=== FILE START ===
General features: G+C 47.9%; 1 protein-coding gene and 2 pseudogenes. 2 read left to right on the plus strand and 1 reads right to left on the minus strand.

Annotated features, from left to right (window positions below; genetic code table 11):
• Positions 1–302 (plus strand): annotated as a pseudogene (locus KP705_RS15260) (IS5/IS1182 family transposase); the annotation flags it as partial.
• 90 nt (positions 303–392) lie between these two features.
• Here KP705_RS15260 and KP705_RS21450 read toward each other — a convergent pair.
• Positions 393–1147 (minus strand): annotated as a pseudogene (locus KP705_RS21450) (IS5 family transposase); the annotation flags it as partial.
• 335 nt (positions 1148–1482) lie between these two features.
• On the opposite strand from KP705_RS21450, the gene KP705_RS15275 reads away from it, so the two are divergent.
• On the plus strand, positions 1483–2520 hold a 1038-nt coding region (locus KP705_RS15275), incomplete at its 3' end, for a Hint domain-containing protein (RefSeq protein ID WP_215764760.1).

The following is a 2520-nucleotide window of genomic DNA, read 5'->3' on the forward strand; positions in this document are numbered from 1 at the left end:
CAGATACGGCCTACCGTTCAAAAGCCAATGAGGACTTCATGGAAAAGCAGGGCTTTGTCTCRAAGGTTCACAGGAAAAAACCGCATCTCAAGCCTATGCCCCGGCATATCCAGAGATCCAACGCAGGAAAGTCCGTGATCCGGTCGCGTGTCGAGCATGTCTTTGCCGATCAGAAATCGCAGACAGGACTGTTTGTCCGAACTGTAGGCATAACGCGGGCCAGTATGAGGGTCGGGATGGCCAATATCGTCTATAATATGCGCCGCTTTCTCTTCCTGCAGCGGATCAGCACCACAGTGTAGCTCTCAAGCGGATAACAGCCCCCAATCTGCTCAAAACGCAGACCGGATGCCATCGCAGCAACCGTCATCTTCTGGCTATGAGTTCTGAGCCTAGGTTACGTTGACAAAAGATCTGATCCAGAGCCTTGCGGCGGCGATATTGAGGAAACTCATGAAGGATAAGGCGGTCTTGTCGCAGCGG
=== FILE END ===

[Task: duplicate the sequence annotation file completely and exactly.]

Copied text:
General features: G+C 47.9%; 1 protein-coding gene and 2 pseudogenes. 2 read left to right on the plus strand and 1 reads right to left on the minus strand.

Annotated features, from left to right (window positions below; genetic code table 11):
• Positions 1–302 (plus strand): annotated as a pseudogene (locus KP705_RS15260) (IS5/IS1182 family transposase); the annotation flags it as partial.
• 90 nt (positions 303–392) lie between these two features.
• Here KP705_RS15260 and KP705_RS21450 read toward each other — a convergent pair.
• Positions 393–1147 (minus strand): annotated as a pseudogene (locus KP705_RS21450) (IS5 family transposase); the annotation flags it as partial.
• 335 nt (positions 1148–1482) lie between these two features.
• On the opposite strand from KP705_RS21450, the gene KP705_RS15275 reads away from it, so the two are divergent.
• On the plus strand, positions 1483–2520 hold a 1038-nt coding region (locus KP705_RS15275), incomplete at its 3' end, for a Hint domain-containing protein (RefSeq protein ID WP_215764760.1).

The following is a 2520-nucleotide window of genomic DNA, read 5'->3' on the forward strand; positions in this document are numbered from 1 at the left end:
CAGATACGGCCTACCGTTCAAAAGCCAATGAGGACTTCATGGAAAAGCAGGGCTTTGTCTCRAAGGTTCACAGGAAAAAACCGCATCTCAAGCCTATGCCCCGGCATATCCAGAGATCCAACGCAGGAAAGTCCGTGATCCGGTCGCGTGTCGAGCATGTCTTTGCCGATCAGAAATCGCAGACAGGACTGTTTGTCCGAACTGTAGGCATAACGCGGGCCAGTATGAGGGTCGGGATGGCCAATATCGTCTATAATATGCGCCGCTTTCTCTTCCTGCAGCGGATCAGCACCACAGTGTAGCTCTCAAGCGGATAACAGCCCCCAATCTGCTCAAAACGCAGACCGGATGCCATCGCAGCAACCGTCATCTTCTGGCTATGAGTTCTGAGCCTAGGTTACGTTGACAAAAGATCTGATCCAGAGCCTTGCGGCGGCGATATTGAGGAAACTCATGAAGGATAAGGCGGTCTTGTCGCAGCGG